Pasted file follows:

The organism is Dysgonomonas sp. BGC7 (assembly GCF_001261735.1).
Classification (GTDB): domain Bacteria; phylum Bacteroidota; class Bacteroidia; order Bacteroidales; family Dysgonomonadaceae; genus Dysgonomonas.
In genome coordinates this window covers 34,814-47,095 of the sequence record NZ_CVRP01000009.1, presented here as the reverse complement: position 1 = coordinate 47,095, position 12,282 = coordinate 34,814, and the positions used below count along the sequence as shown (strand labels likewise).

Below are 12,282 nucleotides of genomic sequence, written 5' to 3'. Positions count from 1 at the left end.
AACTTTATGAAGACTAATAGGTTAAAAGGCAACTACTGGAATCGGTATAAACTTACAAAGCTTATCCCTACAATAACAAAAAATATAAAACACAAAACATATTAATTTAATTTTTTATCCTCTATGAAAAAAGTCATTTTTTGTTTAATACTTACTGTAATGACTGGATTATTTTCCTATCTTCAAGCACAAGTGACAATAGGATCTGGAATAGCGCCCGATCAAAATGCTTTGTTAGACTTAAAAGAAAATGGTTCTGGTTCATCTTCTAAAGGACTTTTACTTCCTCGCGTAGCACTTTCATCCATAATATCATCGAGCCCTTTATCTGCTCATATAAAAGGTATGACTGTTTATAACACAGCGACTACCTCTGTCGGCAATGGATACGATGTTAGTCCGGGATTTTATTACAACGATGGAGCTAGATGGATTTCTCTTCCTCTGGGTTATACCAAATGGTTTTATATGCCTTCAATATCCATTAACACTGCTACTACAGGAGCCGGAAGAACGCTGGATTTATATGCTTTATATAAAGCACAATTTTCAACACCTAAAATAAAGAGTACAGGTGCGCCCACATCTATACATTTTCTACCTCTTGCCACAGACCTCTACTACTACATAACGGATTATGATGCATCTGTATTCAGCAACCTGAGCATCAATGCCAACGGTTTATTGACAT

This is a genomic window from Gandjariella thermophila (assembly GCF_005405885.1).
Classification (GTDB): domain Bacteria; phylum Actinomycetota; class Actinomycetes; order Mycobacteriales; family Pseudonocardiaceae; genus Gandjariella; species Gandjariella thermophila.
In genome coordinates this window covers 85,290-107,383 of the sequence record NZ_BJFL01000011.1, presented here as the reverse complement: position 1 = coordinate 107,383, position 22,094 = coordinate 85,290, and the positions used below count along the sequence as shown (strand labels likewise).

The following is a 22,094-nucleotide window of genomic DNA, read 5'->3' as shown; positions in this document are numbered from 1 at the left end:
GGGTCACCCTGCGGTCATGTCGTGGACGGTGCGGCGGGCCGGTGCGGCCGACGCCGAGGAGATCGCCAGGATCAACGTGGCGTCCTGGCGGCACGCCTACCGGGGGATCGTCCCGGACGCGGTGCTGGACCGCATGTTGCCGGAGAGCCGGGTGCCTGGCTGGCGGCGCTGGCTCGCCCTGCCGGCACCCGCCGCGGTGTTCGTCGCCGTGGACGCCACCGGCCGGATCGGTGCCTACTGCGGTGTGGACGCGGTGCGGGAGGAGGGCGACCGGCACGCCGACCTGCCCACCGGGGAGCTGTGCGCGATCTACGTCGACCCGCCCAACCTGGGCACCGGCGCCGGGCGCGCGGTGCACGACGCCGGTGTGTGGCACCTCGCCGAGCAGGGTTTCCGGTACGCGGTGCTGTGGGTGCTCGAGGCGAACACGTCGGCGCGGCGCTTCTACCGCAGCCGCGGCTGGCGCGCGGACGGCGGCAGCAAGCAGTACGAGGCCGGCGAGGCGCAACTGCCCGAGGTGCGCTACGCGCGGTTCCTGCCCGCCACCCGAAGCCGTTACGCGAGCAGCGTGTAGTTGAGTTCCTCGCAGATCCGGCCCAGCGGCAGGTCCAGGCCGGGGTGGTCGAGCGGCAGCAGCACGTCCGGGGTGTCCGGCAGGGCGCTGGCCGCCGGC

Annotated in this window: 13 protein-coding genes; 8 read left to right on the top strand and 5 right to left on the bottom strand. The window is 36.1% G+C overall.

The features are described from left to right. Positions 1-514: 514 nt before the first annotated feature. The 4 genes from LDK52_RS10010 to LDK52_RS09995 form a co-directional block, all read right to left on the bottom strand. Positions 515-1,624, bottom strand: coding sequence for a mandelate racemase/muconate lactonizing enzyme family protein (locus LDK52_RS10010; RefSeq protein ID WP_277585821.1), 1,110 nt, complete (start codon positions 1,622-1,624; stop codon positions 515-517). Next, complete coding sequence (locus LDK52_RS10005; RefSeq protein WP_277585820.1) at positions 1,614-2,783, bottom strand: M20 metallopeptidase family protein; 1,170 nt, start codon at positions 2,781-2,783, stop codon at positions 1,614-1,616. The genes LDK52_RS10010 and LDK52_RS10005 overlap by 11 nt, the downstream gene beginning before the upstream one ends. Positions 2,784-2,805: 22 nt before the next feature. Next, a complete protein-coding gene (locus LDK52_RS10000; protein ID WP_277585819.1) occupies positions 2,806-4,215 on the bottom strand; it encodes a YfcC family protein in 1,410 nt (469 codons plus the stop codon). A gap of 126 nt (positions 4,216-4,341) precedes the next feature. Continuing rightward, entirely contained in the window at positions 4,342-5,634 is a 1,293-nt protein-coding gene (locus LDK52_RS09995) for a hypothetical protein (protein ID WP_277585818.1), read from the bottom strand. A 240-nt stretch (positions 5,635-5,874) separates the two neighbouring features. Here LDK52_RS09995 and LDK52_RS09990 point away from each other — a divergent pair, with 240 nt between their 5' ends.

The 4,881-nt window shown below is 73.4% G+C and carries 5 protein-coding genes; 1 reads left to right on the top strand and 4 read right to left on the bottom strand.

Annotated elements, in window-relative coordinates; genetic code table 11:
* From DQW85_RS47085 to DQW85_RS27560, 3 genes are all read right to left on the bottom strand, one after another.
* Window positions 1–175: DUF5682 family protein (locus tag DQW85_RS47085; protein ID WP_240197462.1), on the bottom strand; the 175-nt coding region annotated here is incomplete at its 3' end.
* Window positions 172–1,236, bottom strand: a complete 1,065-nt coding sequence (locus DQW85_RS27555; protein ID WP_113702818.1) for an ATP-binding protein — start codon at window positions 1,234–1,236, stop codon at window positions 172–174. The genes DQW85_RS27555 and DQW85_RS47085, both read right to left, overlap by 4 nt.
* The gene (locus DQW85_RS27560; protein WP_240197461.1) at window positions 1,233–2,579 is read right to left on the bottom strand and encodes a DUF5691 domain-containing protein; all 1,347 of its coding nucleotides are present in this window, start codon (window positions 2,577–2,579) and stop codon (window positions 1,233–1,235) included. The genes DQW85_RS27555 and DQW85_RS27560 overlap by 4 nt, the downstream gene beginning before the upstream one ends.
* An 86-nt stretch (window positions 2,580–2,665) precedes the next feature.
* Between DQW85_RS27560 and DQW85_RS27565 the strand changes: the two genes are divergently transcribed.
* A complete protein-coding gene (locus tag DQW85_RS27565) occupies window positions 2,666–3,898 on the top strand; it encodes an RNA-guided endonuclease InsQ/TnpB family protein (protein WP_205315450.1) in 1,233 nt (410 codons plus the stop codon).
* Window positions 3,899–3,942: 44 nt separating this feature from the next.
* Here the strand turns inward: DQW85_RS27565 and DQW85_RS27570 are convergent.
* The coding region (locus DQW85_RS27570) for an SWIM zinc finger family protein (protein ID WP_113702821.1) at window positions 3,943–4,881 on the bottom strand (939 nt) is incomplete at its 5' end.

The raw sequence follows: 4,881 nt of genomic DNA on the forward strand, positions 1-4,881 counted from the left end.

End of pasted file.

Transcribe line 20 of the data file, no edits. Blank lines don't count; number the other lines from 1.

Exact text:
* Between DQW85_RS27560 and DQW85_RS27565 the strand changes: the two genes are divergently transcribed.